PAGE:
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Cycling Science by Max Glaskin

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Cycling Science book by Max GlaskinCycling Science: How Rider and Machine Work Together  by Max Glaskin is a new book from the University of Chicago Press that will be released in November.  I don’t have a copy of the entire book, just a 10 page preview sampler from the publisher, but from what I can see it looks like it might interest many of you who regularly read this blog.  As you might gather from the subtitle, Glaskin discusses the science of cycling as it pertains to both the bike and the rider. Unlike the classic books Bicycling Science by David Gordon Wilson, and Science of Cycling and High-Tech Cycling by the late Dr. Edmund Burke, which delve deeply into the science and engineering of bicycles and cycling, Glaskin’s books seems to be written for a more general enthusiast audience. That is not to say that it is not informative… just that you don’t need a degree in Mechanical Engineering or a PhD in Exercise Physiology to understand it. Glaskin does provide explanatory charts and graphs to illustrate his points, but if you are looking for page after page of equations and data (like Bicycling Science or even Bicycles and Tricycles), this may not be the book for you (again, based on just a few pages). If you want basic explanations of topics ranging “from tire rolling resistance,  the difference between yield strength and ultimate strength, to the importance of drag and the impact that shaved legs have on speed,” this book will definitely interest you.

The sampler booklet that I received included sections about gearing, aerodynamic drag, wheel design, and power output…and you can see photos of those pages below. These are just a small representation of the 192 pages in the full book, but based on what I have seen so far, I am looking forward to reading it when it becomes available.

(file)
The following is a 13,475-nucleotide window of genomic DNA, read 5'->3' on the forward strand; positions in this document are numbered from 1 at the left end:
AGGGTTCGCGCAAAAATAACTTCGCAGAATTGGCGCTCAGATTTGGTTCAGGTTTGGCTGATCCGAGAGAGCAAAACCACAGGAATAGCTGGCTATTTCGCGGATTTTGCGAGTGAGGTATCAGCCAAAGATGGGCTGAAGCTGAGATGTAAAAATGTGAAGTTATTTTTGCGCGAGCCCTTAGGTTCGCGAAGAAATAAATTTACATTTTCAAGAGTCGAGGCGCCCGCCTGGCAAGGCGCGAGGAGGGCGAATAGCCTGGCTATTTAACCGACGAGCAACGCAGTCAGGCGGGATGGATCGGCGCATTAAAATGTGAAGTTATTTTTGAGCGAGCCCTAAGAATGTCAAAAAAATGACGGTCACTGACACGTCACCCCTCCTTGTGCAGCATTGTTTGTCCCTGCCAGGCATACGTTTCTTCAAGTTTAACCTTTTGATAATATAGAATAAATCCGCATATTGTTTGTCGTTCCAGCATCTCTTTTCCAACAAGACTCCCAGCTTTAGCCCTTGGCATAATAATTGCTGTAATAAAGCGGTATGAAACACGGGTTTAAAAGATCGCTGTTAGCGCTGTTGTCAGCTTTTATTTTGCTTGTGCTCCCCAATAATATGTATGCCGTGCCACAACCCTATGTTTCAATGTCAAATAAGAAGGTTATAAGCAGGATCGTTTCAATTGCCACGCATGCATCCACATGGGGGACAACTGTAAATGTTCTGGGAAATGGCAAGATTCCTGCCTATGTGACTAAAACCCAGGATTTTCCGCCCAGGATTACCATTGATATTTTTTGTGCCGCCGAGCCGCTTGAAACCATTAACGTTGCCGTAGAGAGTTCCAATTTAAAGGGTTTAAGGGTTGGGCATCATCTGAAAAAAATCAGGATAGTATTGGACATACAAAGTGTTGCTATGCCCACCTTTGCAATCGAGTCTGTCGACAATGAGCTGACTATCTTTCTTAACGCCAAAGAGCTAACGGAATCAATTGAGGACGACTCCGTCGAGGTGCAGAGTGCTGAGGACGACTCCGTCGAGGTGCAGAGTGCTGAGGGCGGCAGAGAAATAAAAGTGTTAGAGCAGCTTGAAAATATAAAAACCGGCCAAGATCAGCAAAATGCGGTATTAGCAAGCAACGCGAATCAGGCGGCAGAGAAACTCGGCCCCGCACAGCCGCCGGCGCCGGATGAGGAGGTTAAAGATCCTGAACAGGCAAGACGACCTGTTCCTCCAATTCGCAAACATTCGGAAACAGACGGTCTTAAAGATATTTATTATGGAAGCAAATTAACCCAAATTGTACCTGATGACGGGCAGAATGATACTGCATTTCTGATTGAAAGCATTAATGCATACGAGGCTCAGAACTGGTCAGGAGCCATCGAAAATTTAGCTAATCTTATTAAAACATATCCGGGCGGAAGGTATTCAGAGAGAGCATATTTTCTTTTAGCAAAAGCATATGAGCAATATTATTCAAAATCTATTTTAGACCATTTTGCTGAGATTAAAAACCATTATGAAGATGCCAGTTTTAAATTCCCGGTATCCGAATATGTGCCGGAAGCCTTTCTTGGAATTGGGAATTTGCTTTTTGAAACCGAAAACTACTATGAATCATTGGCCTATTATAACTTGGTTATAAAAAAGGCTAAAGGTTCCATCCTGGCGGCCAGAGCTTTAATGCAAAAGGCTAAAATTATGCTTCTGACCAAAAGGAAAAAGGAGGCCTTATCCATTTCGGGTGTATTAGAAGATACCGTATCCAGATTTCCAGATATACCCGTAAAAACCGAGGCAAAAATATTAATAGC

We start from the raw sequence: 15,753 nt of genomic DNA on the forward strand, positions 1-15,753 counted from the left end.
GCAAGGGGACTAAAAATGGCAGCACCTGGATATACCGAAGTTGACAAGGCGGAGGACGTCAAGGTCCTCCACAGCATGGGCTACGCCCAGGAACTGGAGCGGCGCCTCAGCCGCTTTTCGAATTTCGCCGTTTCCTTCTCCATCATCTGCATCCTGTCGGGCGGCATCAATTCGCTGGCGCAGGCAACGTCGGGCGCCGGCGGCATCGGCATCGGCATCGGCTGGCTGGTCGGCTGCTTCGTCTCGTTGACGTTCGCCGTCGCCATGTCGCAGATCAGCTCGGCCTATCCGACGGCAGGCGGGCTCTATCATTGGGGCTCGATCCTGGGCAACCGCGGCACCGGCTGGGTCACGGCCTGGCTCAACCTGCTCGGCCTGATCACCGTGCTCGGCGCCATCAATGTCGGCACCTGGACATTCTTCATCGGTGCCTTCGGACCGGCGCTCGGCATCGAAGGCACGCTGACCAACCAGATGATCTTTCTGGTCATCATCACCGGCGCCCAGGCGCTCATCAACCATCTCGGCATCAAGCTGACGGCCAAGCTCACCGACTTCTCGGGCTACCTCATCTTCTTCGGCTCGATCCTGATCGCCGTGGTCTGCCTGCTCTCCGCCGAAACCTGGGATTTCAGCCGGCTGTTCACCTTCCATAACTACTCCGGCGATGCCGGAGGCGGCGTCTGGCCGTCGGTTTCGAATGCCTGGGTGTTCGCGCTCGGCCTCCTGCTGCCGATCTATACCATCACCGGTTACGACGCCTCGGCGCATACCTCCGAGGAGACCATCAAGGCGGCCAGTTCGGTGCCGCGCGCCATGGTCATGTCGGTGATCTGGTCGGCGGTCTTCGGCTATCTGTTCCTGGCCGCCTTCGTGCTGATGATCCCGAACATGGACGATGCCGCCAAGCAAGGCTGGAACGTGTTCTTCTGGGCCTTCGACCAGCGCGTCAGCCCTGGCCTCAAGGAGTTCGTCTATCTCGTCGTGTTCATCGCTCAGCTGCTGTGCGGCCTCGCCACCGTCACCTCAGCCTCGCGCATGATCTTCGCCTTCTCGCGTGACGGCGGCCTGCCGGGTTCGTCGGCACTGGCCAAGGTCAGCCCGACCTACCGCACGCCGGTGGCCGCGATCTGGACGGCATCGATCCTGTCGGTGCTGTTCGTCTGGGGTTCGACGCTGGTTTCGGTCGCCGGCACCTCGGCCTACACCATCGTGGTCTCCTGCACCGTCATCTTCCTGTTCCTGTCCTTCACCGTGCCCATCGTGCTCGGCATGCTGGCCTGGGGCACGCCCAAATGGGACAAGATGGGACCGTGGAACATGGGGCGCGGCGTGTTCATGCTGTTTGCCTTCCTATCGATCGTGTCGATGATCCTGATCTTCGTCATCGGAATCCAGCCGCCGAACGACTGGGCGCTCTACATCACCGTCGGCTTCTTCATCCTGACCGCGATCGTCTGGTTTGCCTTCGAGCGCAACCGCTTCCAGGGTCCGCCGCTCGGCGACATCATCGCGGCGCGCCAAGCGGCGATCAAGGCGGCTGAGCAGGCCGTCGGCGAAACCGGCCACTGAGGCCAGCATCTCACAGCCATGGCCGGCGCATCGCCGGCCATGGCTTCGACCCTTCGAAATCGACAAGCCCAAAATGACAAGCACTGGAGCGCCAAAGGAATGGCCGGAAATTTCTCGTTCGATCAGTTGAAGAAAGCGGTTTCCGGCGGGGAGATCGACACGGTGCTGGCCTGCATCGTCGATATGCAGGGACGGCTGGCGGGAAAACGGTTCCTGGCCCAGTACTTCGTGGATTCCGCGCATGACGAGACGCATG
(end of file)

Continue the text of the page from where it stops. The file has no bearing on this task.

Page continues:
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  1. Lloyd Lemons August 8, 2012 at 3:08 pm -  Reply

    Looks like the books contains some really interesting stuff. I’ll definitely check it out. On another note, I’ve just discovered your site. Looks like LOTS of interesting stuff. I’ll be back!

  2. Max Glaskin August 9, 2012 at 9:00 am -  Reply

    Many thanks for the heads up about my forthcoming book. It looks to me like the sampler you have received includes spreads written and designed before I got involved in the project. The finished book includes many references to reserach by engineers, physiologists and scientist, with some great graphics to make them more readily understood. There are some equations but, as you say, it’s not an engineer’s handbook. It’s the cycling science book for the rest of us. To get a taste, follow @CyclingScience1

    • James Thomas August 9, 2012 at 9:09 am -  Reply

      Hi Max, thanks for the comment and clarification. I’m looking forward to reading your complete book when it becomes available.

  3. Martin Hayman August 24, 2012 at 1:26 pm -  Reply

    Ah, Max! I trust the work prepared by Richard McAinsh of 3T will have proved helpful in preparing your book. I look forward to reading it and adding it to the supremely useful ‘Bicycling Science’ mentioned by Richard Hallett above.

  4. Max Glaskin August 24, 2012 at 4:55 pm -  Reply

    Hi Martin, I, too, am looking forward to seeing the finished book. The US edition goes to press very shortly and is due on sale 2 Nov. Richard McAinsh’s work for 3T was very interesting. I’m not an engineer or physicist but I can only admire appreciate the depth and scope of ‘Bicycling Science’. In the meantime, I’m constantly coming across new research into all areas of science and cycling and tweeting it @CyclingScience1.

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